Is comparative effectiveness antithetical to personalized medicine? A report posted on Reuters suggests that Francis Collins, the new head of the National Institutes of Health and champion of the Human Genome Project, thinks so. Reuters quoted Collins predicting “a potential collision [between personalized medicine and comparative effectiveness],” at a forum sponsored by the American Association for the Advancement of Science.Collins worried out loud that comparative effectiveness studies will lump all people together when considering whether a novel drug works better than drugs already on the market. Collins’s concern is that comparative effectivness studies may overlook the fact that the novel drug may work better for smaller subpopulations of people than an available treatment, even if it’s not more effective in a disease population overall. Such distinctions may “get lost in the wash by considering everybody equivalent, which we know they are not,” Collins was quoted as saying. As an example of the power of genetic tests in pinpointing such subpopulations, Collins cited a predictive test produced by Genomic Health that determines the likelihood of recurrence in women that have had breast cancer, based on their genetic profiles.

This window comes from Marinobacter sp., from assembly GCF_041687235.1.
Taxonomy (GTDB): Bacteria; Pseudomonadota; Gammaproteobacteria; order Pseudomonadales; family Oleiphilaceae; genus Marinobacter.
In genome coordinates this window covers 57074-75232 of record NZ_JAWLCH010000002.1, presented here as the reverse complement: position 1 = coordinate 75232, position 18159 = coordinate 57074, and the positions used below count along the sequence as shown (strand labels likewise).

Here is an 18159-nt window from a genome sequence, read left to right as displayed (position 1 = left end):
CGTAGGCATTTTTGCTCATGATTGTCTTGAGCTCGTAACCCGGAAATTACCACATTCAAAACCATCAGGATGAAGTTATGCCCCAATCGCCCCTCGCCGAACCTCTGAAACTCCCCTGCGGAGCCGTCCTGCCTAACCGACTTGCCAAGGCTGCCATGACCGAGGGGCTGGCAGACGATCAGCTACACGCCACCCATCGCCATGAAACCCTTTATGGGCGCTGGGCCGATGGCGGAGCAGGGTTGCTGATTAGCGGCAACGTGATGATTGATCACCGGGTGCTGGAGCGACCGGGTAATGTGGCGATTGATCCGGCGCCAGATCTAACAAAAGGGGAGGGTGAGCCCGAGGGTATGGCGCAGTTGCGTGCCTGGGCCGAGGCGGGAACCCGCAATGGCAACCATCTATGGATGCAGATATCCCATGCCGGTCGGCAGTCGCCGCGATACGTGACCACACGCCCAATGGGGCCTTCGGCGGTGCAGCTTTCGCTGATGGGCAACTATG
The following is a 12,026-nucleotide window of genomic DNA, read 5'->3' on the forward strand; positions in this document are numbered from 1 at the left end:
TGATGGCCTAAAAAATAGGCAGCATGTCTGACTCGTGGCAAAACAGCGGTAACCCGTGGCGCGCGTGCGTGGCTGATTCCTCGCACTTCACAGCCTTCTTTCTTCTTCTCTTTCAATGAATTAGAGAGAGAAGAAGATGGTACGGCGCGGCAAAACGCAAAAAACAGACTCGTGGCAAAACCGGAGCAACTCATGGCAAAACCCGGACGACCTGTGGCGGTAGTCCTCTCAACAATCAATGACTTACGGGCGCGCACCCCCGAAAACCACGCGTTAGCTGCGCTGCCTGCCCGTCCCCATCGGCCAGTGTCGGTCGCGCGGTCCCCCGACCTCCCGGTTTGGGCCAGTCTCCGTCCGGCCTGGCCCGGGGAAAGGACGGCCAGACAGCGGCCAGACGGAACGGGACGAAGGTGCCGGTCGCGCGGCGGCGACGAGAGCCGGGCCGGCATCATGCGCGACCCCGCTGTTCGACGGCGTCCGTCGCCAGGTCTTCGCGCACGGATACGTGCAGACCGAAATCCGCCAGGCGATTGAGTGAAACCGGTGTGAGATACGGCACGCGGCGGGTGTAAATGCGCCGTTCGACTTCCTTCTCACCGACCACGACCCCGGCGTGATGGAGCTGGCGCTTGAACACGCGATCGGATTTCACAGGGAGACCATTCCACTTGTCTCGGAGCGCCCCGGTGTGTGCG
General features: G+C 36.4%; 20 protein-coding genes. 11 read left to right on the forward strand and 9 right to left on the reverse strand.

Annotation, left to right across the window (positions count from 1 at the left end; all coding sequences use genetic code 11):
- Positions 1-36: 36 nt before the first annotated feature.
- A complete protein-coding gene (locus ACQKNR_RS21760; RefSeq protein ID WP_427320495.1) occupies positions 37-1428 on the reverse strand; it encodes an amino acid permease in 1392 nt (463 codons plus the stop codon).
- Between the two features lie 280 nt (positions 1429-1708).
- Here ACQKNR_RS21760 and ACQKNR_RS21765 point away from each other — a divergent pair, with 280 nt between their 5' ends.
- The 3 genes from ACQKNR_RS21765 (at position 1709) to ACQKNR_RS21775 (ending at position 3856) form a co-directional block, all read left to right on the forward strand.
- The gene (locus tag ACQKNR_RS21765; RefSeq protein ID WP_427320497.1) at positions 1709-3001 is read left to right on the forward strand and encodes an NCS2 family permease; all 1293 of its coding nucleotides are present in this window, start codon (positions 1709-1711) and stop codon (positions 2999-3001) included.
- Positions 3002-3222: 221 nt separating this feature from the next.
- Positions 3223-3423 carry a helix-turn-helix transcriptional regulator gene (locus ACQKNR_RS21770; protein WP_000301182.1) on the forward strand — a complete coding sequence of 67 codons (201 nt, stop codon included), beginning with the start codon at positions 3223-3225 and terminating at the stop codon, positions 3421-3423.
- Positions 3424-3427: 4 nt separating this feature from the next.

Dividing patients into subpopulations is hardly a novel concept. It’s been a long time since anyone lumped together all cancer patients, or diabetes patients, or patients with cardiovascular disease. I’d even say that some sort of personalized medicine is built into many drug discovery programs these days, as drug companies have come to grips with the notion that the days of the one-pill-fits-all blockbusters are mostly behind them. At the same time I am not prepared to believe that Dr. Collins is conflating the notion of personalized medicine (also called “targeted therapeutics,” with treatment targeted to specific subpopulations of patients) with “individualized” medicine, where each patient receives medication tailored for their unique genome and none other (with the possible exception of autologous cell donation). So again, I must wonder whether Dr. Collins isn’t setting up a false dichotomy. I see no reason for comparative effectiveness to be pitted against personalized medicine. Rather, I can foresee a comparative effectiveness approach that amends the Utilitarian notion of “the greatest good for the greatest number,” to the “greatest good for the greatest number for whom it will do the greatest good.”